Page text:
• Class IV: Long, difficult rapids with constricted passages that often require complex maneuvering. Lots of holes and recirculating features. Risk of life and limb. Scouting often required.
  • Class V: Extremely difficult, long, and very violent rapids with highly congested route. Severe risk of life and limb. Scouting from shore required.
  • Class VI: Nearly impossible. Expert terms only. Not commercially raftable.

New kayakers begin in Class I-II water, but with practice, most kayakers become comfortable in Class III and some Class IV terrain. Class IV+ and above is reserved for the experts!

There are many styles even within whitewater kayaking.

  • Slalom racing: Based on the Olympic sport, slalom kayaking is all about speed, speed, speed. Competitors kayak through a turbulent slalom course where their technique is put to the test.
  • Playboating: Playboating is all about the waves. These kayaks are designed to surf, flip, spin, and enjoy the waves and holes that send most of us scurrying for shore!
  • River running: The heart of recreational kayaking, river running is all about shooting the rapids, catching the eddies, boofing the falls, and otherwise making your way down the river.
  • Creeking: Sometimes considered a subset of river running, creaking is all about tight, steep, technical terrain, including waterfalls.

This guide is about easy-to-moderate whitewater kayaking, from Class I to Class III. You’ll run creeks and rivers, enjoying the wave trains, catching the eddies, and surfing the holes. Just stay out of the keeper holes and stay away from fin rocks!

Affordable Gear List for Moderate Whitewater Kayaking

Gear List for Whitewater Kayaking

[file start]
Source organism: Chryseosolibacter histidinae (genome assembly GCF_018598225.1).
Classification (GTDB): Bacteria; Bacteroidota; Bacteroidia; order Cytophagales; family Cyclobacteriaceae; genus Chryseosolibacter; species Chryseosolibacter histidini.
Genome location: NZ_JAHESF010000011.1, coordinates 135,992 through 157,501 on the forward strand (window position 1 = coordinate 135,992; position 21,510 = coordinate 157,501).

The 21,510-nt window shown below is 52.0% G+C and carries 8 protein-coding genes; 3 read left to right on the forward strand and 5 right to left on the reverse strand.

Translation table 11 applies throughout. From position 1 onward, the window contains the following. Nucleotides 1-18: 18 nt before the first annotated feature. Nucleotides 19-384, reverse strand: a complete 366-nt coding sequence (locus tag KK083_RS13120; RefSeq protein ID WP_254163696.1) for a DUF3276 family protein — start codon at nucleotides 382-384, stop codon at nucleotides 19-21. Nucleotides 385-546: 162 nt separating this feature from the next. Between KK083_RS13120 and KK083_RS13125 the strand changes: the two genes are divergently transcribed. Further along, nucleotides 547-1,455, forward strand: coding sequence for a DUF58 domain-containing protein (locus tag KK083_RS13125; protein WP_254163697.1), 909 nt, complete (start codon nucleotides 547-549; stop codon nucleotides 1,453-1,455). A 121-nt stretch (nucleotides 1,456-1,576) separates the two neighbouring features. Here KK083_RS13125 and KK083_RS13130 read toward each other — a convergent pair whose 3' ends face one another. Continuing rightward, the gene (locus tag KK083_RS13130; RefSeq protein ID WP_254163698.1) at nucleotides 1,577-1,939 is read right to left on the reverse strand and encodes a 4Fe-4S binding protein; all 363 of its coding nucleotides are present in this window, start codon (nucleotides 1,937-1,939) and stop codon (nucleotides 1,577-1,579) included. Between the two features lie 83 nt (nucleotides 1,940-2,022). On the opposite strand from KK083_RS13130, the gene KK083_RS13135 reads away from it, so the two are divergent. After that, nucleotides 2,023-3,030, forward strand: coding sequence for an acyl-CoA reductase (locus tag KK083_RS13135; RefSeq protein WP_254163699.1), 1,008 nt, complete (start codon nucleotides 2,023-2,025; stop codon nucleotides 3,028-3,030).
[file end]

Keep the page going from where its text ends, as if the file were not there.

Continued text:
ItemPrice RangeNotes
Kayak$300 - $700 (used) | $1,000 - $2,000 (new)See Gear Notes
Paddle$50 - $200 (used) | $100 - $400 (new)See Gear Notes
Spray Skirt$75 - $300 (new)See Gear Notes
Helmet$20 - $100Kayaking or multi-sport helmet rated to BS EN 1385:2012.
Personal Flotation Device (PFD)$20 - $100USCG Type III or V most popular
Wetsuit$50 (Used) - $300See Gear Notes
Nose Clip$5For practice when rolling!
Whistle$5For signaling for help!
Sunscreen$5You burn faster on the water!

Gear Advice

Whitewater Kayak

If you’re entering whitewater kayaking on a budget, you have no choice but to buy a used kayak.

Virtually all the kayaks you find at Big Box retailers, even the sit-in kayaks, are designed for flat and slow-moving water. A few can be taken out to the ocean surface or Class II rivers, but they’re not made for Class III whitewater and above. Most of these would be considered fishing or touring kayaks.

Unfortunately, a purebred whitewater kayak costs about $1,000. If that’s too rich for your blood, buy used. That’s what I did!

The good thing about a used kayak is that, unlike a car, it doesn’t have a mileage limit. Contrary to what you might think, the biggest enemy of a kayak isn’t rocks; it’s actually sunlight. Storing your kayak outside unprotected can halve its lifetime!

P.S. You may need float bags if your kayak gets easily swamped.


Similar to buying a boat, your best bet is to buy a used whitewater kayak paddle.

There are some significant differences between recreational kayak paddles and whitewater kayak paddles.

  • Larger, shorter, flatter blade. The blade of a whitewater kayak tends to be wider for greater power and shorter for less draft. Most beginner kayak paddles have flat rather than spoon blades. Flat blades are easier to scull, draw, and roll a kayak with.
  • Shorter length. Typical lengths for whitewater kayak paddles are 180-210 cm, with 190-200 cm being the most common. Recreational kayak paddles are significantly longer, 220-260 cm.